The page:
Jesus and the Honeycomb

Bees are one of the most fascinating creatures in our World. I have no knowledge of any critters outside our planet; there are enough on Earth to learn about in my lifetime! But I do admire the soft, fluffy beauty of honey bees and their clever habits, even if they might give a nasty sting sometimes.

Have you heard of the dance that the ‘scout’ bee performs to demonstrate to the other bees in the hive, where the best nectar is located? They’ve no maps, words, written signposts, or electronic signals, but their communication is brilliant.

Bees are the only insects that produce food for humans. Honey has no use-by date as it never goes off. It’s been acclaimed as a healing treatment for burns, on wounds, and as a preservative. Can you think of other uses – apart from eating it straight? The bee is an amazing example of God’s creation. How often he provides for us in ways that are beyond our understanding.

As I’ve mentioned in an earlier post, Maurie, my husband, is a bee-keeper – an apiarist. He loves his bees, but he’s been too ill to visit the hives. He’s now well enough to again take up the task he was doing before: making frames, preparing to melt the leftover wax so he could make foundation, and putting his whole Honey Room in order. Now he can get on with it! For a normally hard worker like him, it’s good to see him up and ready to go; just like his bees!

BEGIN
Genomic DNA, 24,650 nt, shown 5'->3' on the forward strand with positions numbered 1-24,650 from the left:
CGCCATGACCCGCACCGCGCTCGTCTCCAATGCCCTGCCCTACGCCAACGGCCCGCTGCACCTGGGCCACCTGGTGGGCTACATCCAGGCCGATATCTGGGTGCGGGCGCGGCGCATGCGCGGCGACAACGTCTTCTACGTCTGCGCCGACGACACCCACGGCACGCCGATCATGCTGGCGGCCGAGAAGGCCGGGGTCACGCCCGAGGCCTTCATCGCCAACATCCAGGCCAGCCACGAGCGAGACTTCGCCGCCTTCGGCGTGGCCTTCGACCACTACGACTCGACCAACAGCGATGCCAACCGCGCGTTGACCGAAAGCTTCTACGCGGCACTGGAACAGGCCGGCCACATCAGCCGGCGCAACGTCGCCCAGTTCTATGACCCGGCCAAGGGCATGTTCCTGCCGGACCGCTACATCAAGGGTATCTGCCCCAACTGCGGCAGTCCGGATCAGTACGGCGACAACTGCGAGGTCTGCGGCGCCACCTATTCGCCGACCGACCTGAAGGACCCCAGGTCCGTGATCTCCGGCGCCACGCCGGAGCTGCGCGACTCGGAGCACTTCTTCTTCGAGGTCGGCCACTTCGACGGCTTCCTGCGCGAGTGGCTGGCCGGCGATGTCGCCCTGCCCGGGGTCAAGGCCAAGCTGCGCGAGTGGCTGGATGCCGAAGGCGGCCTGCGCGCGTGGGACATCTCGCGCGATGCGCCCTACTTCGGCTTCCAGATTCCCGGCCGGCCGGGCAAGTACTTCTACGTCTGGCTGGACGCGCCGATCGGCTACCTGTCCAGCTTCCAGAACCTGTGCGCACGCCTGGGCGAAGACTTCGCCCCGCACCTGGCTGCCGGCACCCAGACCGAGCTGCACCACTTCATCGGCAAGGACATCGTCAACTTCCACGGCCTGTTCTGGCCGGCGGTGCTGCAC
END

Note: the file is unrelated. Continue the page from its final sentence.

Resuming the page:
Soon he’ll be feeding them the sugar syrup that will keep them going until the weather fines up. He’s bought packets of sugar and a big pot to heat it in. He has an induction hot-plate out there so he can keep any stickiness out of our neat and tidy kitchen in the house! I like honey, but I can’t stand ants that send out their emissaries to see if visiting our kitchen benches is a profitable option! I wonder how they know when it’s sweet on there. Bees aren’t usually so cheeky, but the occasional one might get inside before we carefully usher it out into the garden where it belongs.

When I was researching for this post, I discovered that there’s a mention in some Bible translations that Jesus ate honeycomb. I don’t know why that word isn’t in all the versions of Luke 24: 42-43. It’s an interesting piece of information. The story occurred after Jesus’ resurrection, when he amazed his disciples with his sudden appearance among them. He showed them his hands and feet, and said, ‘Feel me, and see; ghosts have no flesh or bones as you can see that I have’. While they gaped at him in bewilderment, he asked, ‘Have you anything here to eat?’

What a shock! I can’t blame them because I’d be astounded in the same situation. But the JB Phillips translation of Luke’s gospel reads: They gave him a piece of broiled fish and part of a honeycomb, which he took and ate before their eyes. As the creator of honey bees, and the designer of the honeycomb, he had a right to partake of it any time he wished. 

I love to discover these little interesting things about Jesus. It thrills me that he is so like us. We get hungry, we like sweet food, and yet we can sometimes forget these everyday touches that he brings to our lives.  So don’t forget this incident when you eat your honey. I haven’t tried it on cooked fish yet, but it may be really tasty!

 

 

 

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